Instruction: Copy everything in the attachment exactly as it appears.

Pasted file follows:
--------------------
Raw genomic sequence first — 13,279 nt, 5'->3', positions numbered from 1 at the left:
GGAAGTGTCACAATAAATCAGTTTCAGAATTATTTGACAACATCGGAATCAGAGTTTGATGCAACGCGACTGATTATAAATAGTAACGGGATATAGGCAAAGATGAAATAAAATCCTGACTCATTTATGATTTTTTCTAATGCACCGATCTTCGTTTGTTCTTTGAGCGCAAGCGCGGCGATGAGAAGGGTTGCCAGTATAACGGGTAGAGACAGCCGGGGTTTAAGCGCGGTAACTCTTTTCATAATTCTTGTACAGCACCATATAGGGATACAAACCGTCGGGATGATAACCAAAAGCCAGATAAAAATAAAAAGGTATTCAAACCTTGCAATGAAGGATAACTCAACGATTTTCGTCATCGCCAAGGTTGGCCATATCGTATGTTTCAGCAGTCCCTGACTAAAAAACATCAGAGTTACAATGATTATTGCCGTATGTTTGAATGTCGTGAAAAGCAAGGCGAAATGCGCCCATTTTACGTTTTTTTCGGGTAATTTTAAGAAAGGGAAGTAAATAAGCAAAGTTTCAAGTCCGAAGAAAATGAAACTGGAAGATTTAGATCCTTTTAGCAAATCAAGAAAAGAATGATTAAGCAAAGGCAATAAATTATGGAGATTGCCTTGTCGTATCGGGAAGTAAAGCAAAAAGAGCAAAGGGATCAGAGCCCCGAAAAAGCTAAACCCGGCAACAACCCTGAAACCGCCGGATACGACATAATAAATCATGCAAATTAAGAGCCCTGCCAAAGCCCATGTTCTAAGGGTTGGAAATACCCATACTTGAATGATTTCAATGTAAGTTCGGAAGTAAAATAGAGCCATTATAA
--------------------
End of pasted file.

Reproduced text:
Raw genomic sequence first — 13,279 nt, 5'->3', positions numbered from 1 at the left:
GGAAGTGTCACAATAAATCAGTTTCAGAATTATTTGACAACATCGGAATCAGAGTTTGATGCAACGCGACTGATTATAAATAGTAACGGGATATAGGCAAAGATGAAATAAAATCCTGACTCATTTATGATTTTTTCTAATGCACCGATCTTCGTTTGTTCTTTGAGCGCAAGCGCGGCGATGAGAAGGGTTGCCAGTATAACGGGTAGAGACAGCCGGGGTTTAAGCGCGGTAACTCTTTTCATAATTCTTGTACAGCACCATATAGGGATACAAACCGTCGGGATGATAACCAAAAGCCAGATAAAAATAAAAAGGTATTCAAACCTTGCAATGAAGGATAACTCAACGATTTTCGTCATCGCCAAGGTTGGCCATATCGTATGTTTCAGCAGTCCCTGACTAAAAAACATCAGAGTTACAATGATTATTGCCGTATGTTTGAATGTCGTGAAAAGCAAGGCGAAATGCGCCCATTTTACGTTTTTTTCGGGTAATTTTAAGAAAGGGAAGTAAATAAGCAAAGTTTCAAGTCCGAAGAAAATGAAACTGGAAGATTTAGATCCTTTTAGCAAATCAAGAAAAGAATGATTAAGCAAAGGCAATAAATTATGGAGATTGCCTTGTCGTATCGGGAAGTAAAGCAAAAAGAGCAAAGGGATCAGAGCCCCGAAAAAGCTAAACCCGGCAACAACCCTGAAACCGCCGGATACGACATAATAAATCATGCAAATTAAGAGCCCTGCCAAAGCCCATGTTCTAAGGGTTGGAAATACCCATACTTGAATGATTTCAATGTAAGTTCGGAAGTAAAATAGAGCCATTATAA